Lockheed will move 650 missile jobs away from Sunnyvale
Lockheed Martin will move 650 jobs in the legendary Trident missile program from Sunnyvale, Calif., to other states, the defense contractor said Thursday.
The affected employees work for the Fleet Ballistic Missile Program, which designs and engineers nuclear missiles for the nation’s submarine fleet.
“We value the deep expertise of our employees, and we’re working diligently to shape a transition that leverages the knowledge of this team,” said Rick Ambrose, executive vice president, Lockheed Martin Space Systems. “Reshaping our Fleet Ballistic Missile Program will help us take full advantage of our engineering and manufacturing facilities and centralize key skills, saving costs for the Navy on this critical national security program.”
The fleet missile program is tied primarily to the Trident 2 missile, successor to the Trident missile, which was first deployed in 1979. The Trident 2 was deployed in 1990.
“The submarines are one part of the nation’s nuclear deterrence triad,” said Matthew Kramer, a Lockheed Martin spokesman. The other elements of the triad are airborne and ground-based nuclear missiles.
The employee shifts from Sunnyvale to Lockheed sites in Florida and Colorado are due to be completed by 2024.
“When these moves are completed, we will still have 4,200 employees in Sunnyvale,” Kramer said.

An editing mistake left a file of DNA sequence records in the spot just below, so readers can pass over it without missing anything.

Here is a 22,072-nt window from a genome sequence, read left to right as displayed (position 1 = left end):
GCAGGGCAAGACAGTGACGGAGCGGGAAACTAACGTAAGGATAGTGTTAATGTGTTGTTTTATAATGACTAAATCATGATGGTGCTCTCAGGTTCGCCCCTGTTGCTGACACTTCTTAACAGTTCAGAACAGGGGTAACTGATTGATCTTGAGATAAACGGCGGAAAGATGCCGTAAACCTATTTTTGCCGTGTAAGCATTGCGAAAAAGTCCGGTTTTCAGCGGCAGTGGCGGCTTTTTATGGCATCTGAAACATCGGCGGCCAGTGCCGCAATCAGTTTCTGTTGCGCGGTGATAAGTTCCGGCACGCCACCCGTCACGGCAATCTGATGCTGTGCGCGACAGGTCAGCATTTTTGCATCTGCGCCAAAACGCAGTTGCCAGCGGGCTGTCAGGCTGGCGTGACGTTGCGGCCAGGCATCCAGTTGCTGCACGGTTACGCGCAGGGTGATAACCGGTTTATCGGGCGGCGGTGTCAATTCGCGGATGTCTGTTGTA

The Sunnyvale-based operations, in addition to fleet ballistic missiles, include a missile warning satellite for the Air Force, an ultrasecure communications satellite for the Air Force, a secure mobile communications satellite for the Navy, a solar array factory that produces solar panels for orbital satellites, and engineering and development support for a high-altitude missile defense program.
Lockheed also has an Advanced Technology Center in Palo Alto that conducts cutting-edge research regarding satellites.
Lockheed founded its first Sunnyvale facilities in 1956 and has been working on the Trident missile program with the Navy for 60 years, the company said.
The workers affected by the relocation will be given the opportunity to shift to the new offices in the other states.
“It’s a combination of engineers who work on engineering and design of the missile systems, propulsion, electronics, and there are employees who work on missile maintenance and tests,” Kramer said.
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